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How to speed up Pandas with cuDF?

Last Updated : 26 Jan, 2022
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Pandas data frames in Python are extremely useful; they provide an easy and flexible way to deal with data and a large number of in-built functions to handle, analyze, and process the data. While Pandas data frames have a decent processing time, still in the case of computationally intensive operations, Pandas data frames tend to be slow, causing delays in data science and ML workflows. This limited speed of pandas data frames is because pandas work on CPUs that only have 8 cores. However, GPU acceleration of data science and machine learning workflows provides a solution to this problem and enhances the speed of operations at an impressive level.

cuDF

cuDF (CUDA DF) is a Python GPU data frame library that helps accelerate the loading, processing, and manipulating of massive data – thus, enabling users to perform computer-intensive operations fast. cuDF is based on an apache arrow columnar layout which we will discuss later. 

In order to shift from CPU to GPU, i.e. Pandas to cuDF, one doesn’t need to learn a new library from scratch. cuDF provides a Pandas-like API – making the shift from Pandas to cuDF quite simple for data scientists, analysts, and Machine Learning Engineers. Just like Pandas, cuDF offers two data structures: Series and Dataframe – most of the in-built functions are also available in cuDF with the same syntax.

CUDA/GPU requirements:

  • CUDA 11.0+
  • NVIDIA driver 450.80.02+
  • Pascal architecture or better (Compute Capability >=6.0)
  • Conda

cuDF can be installed with conda from the rapidsai channel:

# for CUDA 11.0
conda install -c rapidsai -c nvidia -c numba -c conda-forge \
   cudf=21.08 python=3.7 cudatoolkit=11.0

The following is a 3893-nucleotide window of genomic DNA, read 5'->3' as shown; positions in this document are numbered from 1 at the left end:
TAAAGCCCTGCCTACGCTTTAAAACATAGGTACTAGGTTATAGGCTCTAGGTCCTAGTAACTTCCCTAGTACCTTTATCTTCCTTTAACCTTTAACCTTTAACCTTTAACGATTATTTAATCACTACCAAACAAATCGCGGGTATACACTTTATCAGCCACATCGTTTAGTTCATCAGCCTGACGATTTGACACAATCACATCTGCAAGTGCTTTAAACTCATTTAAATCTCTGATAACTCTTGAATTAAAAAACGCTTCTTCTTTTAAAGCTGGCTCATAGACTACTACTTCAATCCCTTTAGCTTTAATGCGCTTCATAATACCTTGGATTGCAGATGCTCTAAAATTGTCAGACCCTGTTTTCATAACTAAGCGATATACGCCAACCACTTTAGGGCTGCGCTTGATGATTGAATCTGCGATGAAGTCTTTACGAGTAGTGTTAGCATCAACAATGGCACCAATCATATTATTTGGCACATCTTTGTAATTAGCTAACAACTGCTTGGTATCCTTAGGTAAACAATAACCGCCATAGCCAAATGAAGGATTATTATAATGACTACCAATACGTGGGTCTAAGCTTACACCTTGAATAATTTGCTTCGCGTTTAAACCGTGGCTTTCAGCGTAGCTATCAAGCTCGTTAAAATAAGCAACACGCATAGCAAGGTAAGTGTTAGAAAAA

# or, for CUDA 11.2
conda install -c rapidsai -c nvidia -c numba -c conda-forge \
   cudf=21.08 python=3.7 cudatoolkit=11.2

Comparison between computational times of Pandas and cuDF

In order to analyze the time taken in both cases, let us try to load a huge dataset data.csv – first using pandas library and then using cuDF, and compare the computational time in both the cases.

In the following example, we have taken a massive dataset ‘Data.csv’ comprising 887379 Rows and 22 Columns. First, we will load the dataset using Pandas compute the time taken, then we will repeat the same using cuDF to load the same data set and compare the runtimes.

Using Pandas to load a Dataset:

Python3




# Loading the Dataset using Pandas Library (CPU Based)
import pandas as pd
import time
  
  
start = time.time()
df = pd.read_csv("Data.csv")
print("no. of rows in the dataset", df.shape[0])
print("no. of columns in the dataset", df.shape[1])
end = time.time()
print("CPU time= ", end-start)


Output:

no. of rows in the dataset 887379
no. of columns in the dataset 22
CPU time=  2.3006720542907715

The output of the above code uses Pandas to load Data.csv.

Using cuDF to load a Dataset:

Python3




# Loading the Dataset using Pandas Library (GPU Based)
import cudf
import time
  
start = time.time()
df = cudf.read_csv("../input/data-big/Data.csv")
print("no. of rows in the dataset", df.shape[0])
print("no. of columns in the dataset", df.shape[1])
end = time.time()
print("GPU time= ", end-start)


Output:

no. of rows in the dataset 887379
no. of columns in the dataset 22
GPU time=  0.1478710174560547

The output of the above code uses cuDF to load Data.csv.

From the above two cases, it can be seen that the CPU (Pandas) takes 2.3006720542907715 seconds to load the dataset while GPU (cuDF) takes only 0.1478710174560547 seconds which is much faster.

Arrow Columnar Layout in cuDF

As stated earlier, cuDF employs Apache Arrow Columnar Layout, an in-memory columnar format used to represent structured datasets. This columnar format is fast and allows computational intensive operations to work with maximum efficiency while handling and iterating big datasets.

The following represents a sample dataset in Traditional Memory Buffer and Arrow Memory Buffer (Columnar Layout).

Traditional memory Buffer Vs Arrow Memory Buffer 

Traditional Memory Buffer the data is stored in contiguous memory locations row-wise. In contrast, in the case of Arrow Memory Buffer, the data is stored in contiguous memory locations column-wise. This is one of the contributing factors towards accelerating the speed of cuDF data frames.

Note: Since cuDF requires you to have specific RAPIDS compatible GPUs, for the sake of practice/exploring one can use Kaggle or Google Colaboratory as both these platforms provide free GPU access. However, while using Google Colabs just ensure that you’ve been allocated either of the following GPUs: Tesla T4, P4, or P100 as these are the only RAPIDS compatible GPUs on Google Colab.

Thus, it is evident that using cuDF we can employ GPU acceleration on Python data frames and make the processing of data quite fast. This holds immense significance in fields of data science and ML as data is being generated in overwhelming quantities every second – and its speedy processing is imperative. 



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